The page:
Essentially everyone who has ever started a language exchange with someone else has been asked to “correct all of my mistakes!” or “tell me every time I get something wrong!” You’ve probably said it to your partners yourself.
As useful and necessary as it is to receive language feedback from native speakers you shouldn’t actually stop to fix every mistake every time.
It will eat up all of your time.
Language learning is a rough business for most people. It almost always takes a long time and our pronunciation and grammatical mistakes are going to number in the thousands over the months and most likely years we spend attaining proficiency in our chosen tongues.
You only have so much time on your hands – both as a learner or as a teacher – and you really need to use it wisely.
Correcting every mistake your partners or learners make is going to slow down their progress – and your own – in the long run. Focusing on every tiny detail doesn’t help improve communication, it actually hinders it.
The most important aspect of language is communication! Otherwise what’s the point?
We need to be able to ask for things, explain things to one another, entertain each other and enrich one another’s lives. Yes, grammar will improve our ability to do this and shouldn’t be overlooked, but the nexus of language learning is our ability to understand others and be understood ourselves.
A new learner with a limited proficiency in their target language is going to mess up every third or fourth word, use the wrong tenses, conjugate incorrectly, use the wrong gender, butcher the pronunciation or get tripped up by a false friend more often than you’re going to want to count.
If you’re exchanging languages, there’s a good chance you’re doing the same.
If you have an hour to exchange languages on Skype with your friend, hopefully learning new words, discussing common interests or simply creating a bond, you don’t want to be stopping for corrections every fifteen seconds. In the long run you’re shooting each other in the foot by interrupting the flow of the conversation.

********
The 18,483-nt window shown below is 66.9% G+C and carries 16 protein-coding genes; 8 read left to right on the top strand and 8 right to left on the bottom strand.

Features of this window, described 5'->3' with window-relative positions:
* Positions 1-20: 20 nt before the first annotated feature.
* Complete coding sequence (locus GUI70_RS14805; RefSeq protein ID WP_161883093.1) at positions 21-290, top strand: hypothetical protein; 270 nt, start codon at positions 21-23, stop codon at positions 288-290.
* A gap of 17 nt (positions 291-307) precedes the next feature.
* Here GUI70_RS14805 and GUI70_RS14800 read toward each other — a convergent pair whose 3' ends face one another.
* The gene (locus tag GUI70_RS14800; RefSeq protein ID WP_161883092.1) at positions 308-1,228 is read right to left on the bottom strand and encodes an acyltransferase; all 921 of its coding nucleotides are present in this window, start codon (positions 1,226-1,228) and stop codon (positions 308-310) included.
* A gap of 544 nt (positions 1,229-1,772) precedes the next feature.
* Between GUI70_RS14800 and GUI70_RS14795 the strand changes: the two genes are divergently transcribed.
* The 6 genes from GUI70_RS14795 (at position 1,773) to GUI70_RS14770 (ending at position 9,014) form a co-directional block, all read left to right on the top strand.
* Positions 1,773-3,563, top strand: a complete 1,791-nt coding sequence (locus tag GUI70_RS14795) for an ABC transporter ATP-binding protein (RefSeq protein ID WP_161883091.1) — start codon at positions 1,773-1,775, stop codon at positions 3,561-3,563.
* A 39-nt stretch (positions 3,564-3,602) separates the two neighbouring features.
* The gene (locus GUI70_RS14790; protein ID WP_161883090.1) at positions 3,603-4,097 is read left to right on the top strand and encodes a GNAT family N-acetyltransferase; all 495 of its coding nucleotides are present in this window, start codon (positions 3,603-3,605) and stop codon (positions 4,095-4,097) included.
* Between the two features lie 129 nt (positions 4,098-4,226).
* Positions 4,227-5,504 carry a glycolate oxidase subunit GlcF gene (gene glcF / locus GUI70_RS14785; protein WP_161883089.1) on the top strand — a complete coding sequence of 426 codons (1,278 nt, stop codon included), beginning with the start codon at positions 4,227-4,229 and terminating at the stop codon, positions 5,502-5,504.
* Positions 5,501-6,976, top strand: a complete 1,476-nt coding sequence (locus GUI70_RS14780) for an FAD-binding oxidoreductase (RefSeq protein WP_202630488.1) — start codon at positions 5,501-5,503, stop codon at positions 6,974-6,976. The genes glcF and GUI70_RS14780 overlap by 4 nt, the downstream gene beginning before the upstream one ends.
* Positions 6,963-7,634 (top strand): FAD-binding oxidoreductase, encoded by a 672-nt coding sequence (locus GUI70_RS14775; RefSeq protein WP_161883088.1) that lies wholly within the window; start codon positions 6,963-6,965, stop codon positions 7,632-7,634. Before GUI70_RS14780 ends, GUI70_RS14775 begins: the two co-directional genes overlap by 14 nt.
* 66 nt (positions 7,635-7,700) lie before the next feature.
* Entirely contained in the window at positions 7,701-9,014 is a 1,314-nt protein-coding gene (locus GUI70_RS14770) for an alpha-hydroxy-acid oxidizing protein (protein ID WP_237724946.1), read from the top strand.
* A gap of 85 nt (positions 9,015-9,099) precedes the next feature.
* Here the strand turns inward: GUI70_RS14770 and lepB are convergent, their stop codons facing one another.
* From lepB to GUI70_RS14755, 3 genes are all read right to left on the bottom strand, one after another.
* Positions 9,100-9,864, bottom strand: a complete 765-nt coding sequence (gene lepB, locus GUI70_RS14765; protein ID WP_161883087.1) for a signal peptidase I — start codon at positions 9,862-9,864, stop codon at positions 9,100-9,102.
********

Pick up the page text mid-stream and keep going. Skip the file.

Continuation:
Regardless of what they ask for, constant corrections can become discouraging.
We all know by now that making mistakes is how you learn. We make oodles of mistakes when learning new languages and this is a good thing- it shows that we’re trying and gives us the opportunity to learn. Unfortunately, as much as we hate to admit it, messing up time and time again in a short period – and having it pointed out to us – can become frustrating.
Frustration leads to fear, fear leads to anger, anger leads to hate and hate leads to creating an evil galactic empire bereft of multilingualism. Or so I’m told.
But seriously, being stopped and told you were wrong about something is fine sometimes, it is after all, kind of the point of a language exchange, right? It’s important not to go overboard though and constantly halt the conversation to correct small pronunciation errors or other little things that don’t ultimately hinder your understanding of your partner.
Language learning should be empowering. It’s difficult enough for most of us to open our mouths and speak without being held back by fear of mistakes.
It’s easy to become derailed.
I can’t say how many times I’ve been in a language exchange with a native speaker in one of the languages I’m studying and either stopped to correct one of their English errors or had one of my own pointed out only to then end up on a totally different tangent that ended up consuming far more time than was necessary or wise.
Maybe I just talk too much.
If we’re talking about our favorite movies and suddenly a major pronunciation mistake rears its ugly head, it’s fine to take some time to stop and discuss it but it’s important to keep moving forward with the discussion and try hard to not lose sight of our original topic – a phenomenon that happens all too often when we’re really engaged with each other.